[seqfan] Re: Symmetric groups
jean-paul.allouche at imj-prg.fr
Mon Nov 28 07:28:50 CET 2016
The same argument can be used for larger n's.
There is only one group of order pq where p
and q are two primes such that p < q and
q \notequiv 1 \bmod p (this is true more
generally for the groups of order n such that
n and \phi(n) are coprime, where \phi is the
PS By the way there is a similar
interesting result about integers n
such that all groups of order n must
be abelian (see L. E. Dickson,
Trans. Amer. Math. Soc. 6 (1905), 198–204).
I did not check (yet) whether the corresponding
sequence of integers is in the OEIS: I bet it is!
Le 28/11/16 à 01:51, israel at math.ubc.ca a écrit :
> There is only one group of order 15, and it is cyclic.
> In order for a member of S_n to have order 15, n must be at least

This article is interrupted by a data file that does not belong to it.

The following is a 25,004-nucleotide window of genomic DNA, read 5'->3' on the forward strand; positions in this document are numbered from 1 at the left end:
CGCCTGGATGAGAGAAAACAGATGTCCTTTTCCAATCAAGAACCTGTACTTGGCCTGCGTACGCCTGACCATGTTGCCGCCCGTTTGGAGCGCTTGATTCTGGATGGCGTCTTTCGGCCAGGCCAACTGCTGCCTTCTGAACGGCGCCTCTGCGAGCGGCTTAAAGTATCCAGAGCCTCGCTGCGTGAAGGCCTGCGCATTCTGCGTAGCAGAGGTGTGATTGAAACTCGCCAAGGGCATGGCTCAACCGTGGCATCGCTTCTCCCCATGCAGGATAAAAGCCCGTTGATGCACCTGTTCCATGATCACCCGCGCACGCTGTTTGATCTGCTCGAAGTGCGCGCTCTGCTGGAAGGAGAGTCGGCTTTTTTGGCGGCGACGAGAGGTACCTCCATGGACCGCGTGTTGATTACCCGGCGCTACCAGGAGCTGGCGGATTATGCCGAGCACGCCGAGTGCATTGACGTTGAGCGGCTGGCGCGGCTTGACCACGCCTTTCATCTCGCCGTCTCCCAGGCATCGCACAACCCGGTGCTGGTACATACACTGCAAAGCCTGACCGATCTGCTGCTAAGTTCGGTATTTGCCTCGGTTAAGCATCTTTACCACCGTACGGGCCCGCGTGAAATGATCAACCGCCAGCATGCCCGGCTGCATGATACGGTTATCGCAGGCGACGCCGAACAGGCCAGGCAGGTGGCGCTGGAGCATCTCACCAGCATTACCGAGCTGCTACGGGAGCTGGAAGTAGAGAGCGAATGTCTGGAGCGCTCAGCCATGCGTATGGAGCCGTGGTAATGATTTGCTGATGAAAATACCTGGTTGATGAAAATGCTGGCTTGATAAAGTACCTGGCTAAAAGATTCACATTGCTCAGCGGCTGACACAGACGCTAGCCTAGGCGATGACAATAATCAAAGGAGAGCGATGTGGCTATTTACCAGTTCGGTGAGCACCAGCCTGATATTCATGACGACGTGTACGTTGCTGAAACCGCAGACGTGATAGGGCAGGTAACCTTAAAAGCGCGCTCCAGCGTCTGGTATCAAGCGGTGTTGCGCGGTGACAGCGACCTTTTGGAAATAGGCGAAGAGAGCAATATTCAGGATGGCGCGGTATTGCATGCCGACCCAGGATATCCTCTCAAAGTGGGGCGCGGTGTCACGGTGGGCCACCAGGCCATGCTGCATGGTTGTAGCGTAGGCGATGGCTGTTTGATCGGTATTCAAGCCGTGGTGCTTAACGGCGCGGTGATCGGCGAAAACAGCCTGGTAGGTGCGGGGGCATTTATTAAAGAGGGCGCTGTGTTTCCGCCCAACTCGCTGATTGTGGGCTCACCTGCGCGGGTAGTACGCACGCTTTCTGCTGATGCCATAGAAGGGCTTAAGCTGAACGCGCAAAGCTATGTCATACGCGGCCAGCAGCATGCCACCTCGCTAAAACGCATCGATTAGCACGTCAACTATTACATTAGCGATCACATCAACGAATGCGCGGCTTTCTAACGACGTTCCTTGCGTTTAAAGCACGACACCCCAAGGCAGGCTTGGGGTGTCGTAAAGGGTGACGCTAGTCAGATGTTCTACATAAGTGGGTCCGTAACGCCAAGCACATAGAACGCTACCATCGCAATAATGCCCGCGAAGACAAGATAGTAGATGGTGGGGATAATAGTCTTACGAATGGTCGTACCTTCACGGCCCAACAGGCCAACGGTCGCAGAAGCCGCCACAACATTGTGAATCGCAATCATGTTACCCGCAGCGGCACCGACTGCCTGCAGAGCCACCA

> 8 (so you can have a disjoint 3-cycle and 5-cycle).
> On Nov 27 2016, W. Edwin Clark wrote:
>> No, S_5 does not have a subgroup of order 15 says GAP. Here's GAP code
>> which gives the orders
>> of the subgroups of S_5:
>> [ 1, 2, 3, 4, 5, 6, 8, 10, 12, 20, 24, 60, 120 ]
>> On Sun, Nov 27, 2016 at 4:14 PM, Frank Adams-Watters
>> <franktaw at netscape.net> wrote:
>>> If n divides m!, does the symmetric group S_m always have a subgroup of
>>> order n?
>>> If so, a comment should be added to A002034 that a(n) is the genus
>>> of the
>>> smallest symmetric group with a subgroup of order n. If not, where
>>> is the
>>> first exception? (8 in S_4?) Is the sequence so described in the
>>> OEIS? If
>>> not, it should be added.
>>> Franklin T. Adams-Watters
>>> Seqfan Mailing list - http://list.seqfan.eu/
>> Seqfan Mailing list - http://list.seqfan.eu/
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